Deposit growth at banks based in the District of Columbia slowed modestly in the third quarter of 1979, the first such easing in the past two years and a significant indicator that economic activity here has started to cool.

According to a survey by The Washington Post, D.C. bank deposits on Sept. 30 were a record $6.13 billion, an increase of about 14 percent over the same date last year.

The total was not much higher than the previous record of $6.03 billion on June 30. Moreover, the rate of growth was down from an 18 percent level in the 12 months ended at mid-year.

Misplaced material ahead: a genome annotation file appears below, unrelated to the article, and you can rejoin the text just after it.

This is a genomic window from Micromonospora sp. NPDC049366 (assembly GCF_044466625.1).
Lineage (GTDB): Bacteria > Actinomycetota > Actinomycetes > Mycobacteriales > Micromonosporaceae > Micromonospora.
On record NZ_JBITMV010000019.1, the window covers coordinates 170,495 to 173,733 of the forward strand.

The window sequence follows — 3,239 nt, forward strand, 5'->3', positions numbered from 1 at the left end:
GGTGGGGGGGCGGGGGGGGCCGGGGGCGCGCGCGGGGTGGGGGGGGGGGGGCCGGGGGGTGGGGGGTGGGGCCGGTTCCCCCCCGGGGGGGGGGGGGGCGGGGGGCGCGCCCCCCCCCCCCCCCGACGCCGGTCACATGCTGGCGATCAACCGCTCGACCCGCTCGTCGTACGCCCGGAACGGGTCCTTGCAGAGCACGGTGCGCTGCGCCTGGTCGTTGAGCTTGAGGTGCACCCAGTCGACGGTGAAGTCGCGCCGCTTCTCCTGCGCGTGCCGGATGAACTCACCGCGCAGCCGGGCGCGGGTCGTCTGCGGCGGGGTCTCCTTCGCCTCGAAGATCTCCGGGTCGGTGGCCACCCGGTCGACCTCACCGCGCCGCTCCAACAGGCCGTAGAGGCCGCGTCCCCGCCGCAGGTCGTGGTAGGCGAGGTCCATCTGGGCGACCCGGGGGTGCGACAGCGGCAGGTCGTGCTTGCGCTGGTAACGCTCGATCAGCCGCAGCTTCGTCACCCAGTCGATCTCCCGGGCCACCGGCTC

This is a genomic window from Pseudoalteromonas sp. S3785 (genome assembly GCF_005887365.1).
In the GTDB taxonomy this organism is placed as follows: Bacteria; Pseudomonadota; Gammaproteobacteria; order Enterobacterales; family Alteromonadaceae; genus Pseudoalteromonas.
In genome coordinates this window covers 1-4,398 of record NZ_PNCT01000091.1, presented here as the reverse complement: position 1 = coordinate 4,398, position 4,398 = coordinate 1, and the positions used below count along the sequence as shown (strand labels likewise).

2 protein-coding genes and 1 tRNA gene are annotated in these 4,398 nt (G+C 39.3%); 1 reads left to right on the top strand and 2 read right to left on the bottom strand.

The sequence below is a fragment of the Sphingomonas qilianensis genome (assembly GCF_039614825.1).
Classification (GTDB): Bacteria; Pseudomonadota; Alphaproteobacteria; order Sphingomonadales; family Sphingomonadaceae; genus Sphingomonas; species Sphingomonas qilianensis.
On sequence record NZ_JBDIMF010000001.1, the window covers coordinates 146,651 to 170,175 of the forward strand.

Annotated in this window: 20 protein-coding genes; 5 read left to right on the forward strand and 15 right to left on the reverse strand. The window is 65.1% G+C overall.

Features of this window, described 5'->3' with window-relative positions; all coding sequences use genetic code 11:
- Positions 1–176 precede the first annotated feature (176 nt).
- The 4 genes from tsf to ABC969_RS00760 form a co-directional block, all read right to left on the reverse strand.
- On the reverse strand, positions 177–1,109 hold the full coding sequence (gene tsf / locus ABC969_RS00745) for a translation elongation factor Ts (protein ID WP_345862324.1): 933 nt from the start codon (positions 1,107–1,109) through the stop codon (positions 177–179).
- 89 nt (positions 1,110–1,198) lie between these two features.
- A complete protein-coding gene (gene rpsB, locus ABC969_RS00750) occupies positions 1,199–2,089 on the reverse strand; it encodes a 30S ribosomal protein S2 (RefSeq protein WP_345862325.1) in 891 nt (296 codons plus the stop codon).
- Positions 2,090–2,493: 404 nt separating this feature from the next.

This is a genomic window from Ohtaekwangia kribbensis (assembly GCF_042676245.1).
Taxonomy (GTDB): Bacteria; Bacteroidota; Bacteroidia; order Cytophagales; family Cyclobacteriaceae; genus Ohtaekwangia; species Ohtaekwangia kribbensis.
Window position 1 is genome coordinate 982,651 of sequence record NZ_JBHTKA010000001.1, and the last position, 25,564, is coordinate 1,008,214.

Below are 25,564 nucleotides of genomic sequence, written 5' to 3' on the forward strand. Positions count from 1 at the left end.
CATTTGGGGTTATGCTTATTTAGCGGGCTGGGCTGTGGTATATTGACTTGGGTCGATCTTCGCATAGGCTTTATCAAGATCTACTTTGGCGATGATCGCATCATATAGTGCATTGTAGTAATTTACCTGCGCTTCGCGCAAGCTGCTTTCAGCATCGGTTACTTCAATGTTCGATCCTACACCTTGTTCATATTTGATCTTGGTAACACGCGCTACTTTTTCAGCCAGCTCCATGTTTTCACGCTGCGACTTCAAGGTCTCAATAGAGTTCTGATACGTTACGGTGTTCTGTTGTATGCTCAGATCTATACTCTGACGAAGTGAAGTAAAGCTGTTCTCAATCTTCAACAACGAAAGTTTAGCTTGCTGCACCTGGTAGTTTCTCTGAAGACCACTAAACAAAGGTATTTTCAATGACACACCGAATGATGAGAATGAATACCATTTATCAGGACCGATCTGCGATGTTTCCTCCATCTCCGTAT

In Northern Virginia, deposits on Sept. 30 were $3.2 billion, virtually unchanged from mid-year and up by less than 9 percent from the same date in 1978. The table of Virginia deposits in the area was published in The Post yesterday but the figures for the Nothern Virginia Bank were inadvertently deleted. Northern Virginia's Sept. 30 total was $146,687,606.

According to figures from the Federal Reserve Bank of Richmond, regional banks in recent weeks have experienced relatively miniscule growth in negotiable certificates of deposits and other large savings deposits as interest rates have soared.